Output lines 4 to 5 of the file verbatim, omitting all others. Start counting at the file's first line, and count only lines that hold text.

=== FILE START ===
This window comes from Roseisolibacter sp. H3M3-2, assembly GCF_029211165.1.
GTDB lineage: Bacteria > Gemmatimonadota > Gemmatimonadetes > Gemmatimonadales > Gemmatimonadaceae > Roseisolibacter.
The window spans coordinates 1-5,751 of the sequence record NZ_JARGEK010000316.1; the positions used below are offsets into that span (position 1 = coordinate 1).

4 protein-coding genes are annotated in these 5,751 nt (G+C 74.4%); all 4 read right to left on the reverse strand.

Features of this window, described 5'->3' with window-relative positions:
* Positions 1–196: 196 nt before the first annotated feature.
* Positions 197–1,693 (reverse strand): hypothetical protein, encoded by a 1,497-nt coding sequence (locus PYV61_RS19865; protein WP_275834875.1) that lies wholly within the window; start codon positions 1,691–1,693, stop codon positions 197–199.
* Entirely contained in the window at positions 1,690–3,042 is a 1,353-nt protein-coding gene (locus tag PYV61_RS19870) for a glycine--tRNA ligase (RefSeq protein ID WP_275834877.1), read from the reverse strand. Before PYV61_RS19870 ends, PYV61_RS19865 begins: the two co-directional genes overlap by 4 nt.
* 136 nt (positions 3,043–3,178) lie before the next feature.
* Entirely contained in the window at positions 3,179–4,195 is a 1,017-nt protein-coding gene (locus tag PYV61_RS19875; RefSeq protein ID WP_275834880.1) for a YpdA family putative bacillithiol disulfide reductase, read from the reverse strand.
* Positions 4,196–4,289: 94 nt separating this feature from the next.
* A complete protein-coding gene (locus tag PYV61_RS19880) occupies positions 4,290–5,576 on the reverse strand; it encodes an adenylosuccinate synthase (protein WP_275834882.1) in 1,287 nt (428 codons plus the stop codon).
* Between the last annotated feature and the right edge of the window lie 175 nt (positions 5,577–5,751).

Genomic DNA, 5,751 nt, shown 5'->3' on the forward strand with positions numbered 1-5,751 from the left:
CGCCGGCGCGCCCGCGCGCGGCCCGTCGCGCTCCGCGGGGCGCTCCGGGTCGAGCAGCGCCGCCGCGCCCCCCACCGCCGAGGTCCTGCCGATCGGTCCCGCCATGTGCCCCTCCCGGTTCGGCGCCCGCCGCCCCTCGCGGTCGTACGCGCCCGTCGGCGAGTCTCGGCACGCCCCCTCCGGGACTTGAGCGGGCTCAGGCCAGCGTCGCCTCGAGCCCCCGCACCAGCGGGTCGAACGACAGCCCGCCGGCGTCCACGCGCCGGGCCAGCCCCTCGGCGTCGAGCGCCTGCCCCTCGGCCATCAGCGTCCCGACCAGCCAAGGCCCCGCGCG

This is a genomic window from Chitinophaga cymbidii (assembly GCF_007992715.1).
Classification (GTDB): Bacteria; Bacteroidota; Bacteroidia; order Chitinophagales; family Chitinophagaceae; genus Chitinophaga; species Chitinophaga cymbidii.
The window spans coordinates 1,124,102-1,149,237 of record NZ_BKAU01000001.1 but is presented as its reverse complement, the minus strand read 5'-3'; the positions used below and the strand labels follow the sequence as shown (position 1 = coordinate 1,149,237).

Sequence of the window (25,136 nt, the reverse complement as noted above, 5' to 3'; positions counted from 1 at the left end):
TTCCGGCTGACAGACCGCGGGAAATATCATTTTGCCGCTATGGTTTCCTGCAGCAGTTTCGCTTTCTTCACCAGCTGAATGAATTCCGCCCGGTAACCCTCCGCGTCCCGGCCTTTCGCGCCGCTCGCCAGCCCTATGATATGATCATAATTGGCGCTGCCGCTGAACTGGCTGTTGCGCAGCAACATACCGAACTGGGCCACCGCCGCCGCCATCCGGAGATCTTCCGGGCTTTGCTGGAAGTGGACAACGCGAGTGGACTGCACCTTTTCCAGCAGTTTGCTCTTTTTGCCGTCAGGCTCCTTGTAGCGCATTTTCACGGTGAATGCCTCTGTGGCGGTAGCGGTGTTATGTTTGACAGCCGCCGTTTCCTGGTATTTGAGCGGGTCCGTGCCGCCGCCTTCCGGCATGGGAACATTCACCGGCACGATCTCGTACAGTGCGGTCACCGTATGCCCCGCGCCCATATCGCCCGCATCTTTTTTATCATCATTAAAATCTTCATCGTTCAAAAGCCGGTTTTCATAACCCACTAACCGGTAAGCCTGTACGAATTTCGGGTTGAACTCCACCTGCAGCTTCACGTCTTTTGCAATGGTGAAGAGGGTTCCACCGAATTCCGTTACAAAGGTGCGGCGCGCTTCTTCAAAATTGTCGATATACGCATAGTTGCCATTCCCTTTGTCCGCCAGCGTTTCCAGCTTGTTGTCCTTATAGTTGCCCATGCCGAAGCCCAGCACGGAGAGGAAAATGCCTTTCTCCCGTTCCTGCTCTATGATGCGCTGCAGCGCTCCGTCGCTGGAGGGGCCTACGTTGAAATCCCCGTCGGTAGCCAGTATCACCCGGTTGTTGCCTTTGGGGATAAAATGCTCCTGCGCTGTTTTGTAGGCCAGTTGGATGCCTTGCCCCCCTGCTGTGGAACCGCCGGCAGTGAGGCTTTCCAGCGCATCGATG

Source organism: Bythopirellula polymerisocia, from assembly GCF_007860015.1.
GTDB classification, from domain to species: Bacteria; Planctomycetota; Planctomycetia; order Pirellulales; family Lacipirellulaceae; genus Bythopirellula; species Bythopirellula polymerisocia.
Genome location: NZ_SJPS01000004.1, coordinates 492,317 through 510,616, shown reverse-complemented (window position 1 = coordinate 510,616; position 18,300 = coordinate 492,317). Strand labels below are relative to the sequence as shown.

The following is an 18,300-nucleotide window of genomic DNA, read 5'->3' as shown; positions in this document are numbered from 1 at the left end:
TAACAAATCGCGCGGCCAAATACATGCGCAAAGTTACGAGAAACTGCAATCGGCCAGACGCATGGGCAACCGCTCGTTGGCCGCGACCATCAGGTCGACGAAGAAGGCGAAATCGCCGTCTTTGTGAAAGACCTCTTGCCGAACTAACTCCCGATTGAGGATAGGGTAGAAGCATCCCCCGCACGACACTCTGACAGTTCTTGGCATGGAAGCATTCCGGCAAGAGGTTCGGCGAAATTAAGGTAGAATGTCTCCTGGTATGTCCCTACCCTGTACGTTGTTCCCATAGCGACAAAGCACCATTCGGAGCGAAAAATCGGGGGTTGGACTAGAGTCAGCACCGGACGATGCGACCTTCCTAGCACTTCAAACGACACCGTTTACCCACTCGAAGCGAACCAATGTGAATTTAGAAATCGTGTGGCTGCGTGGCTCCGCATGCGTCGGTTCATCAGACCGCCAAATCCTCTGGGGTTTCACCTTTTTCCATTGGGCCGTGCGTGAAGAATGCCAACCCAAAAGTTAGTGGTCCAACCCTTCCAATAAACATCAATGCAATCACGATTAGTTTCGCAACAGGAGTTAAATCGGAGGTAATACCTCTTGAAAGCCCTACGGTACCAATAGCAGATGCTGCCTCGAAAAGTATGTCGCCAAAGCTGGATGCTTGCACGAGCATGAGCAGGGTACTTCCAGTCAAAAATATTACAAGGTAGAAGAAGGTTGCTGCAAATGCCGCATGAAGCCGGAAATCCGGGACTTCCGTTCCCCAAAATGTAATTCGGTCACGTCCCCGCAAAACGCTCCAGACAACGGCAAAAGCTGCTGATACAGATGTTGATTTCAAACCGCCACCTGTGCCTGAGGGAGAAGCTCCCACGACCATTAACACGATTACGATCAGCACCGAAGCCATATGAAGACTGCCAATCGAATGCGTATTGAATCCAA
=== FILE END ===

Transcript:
4 protein-coding genes are annotated in these 5,751 nt (G+C 74.4%); all 4 read right to left on the reverse strand.

Features of this window, described 5'->3' with window-relative positions: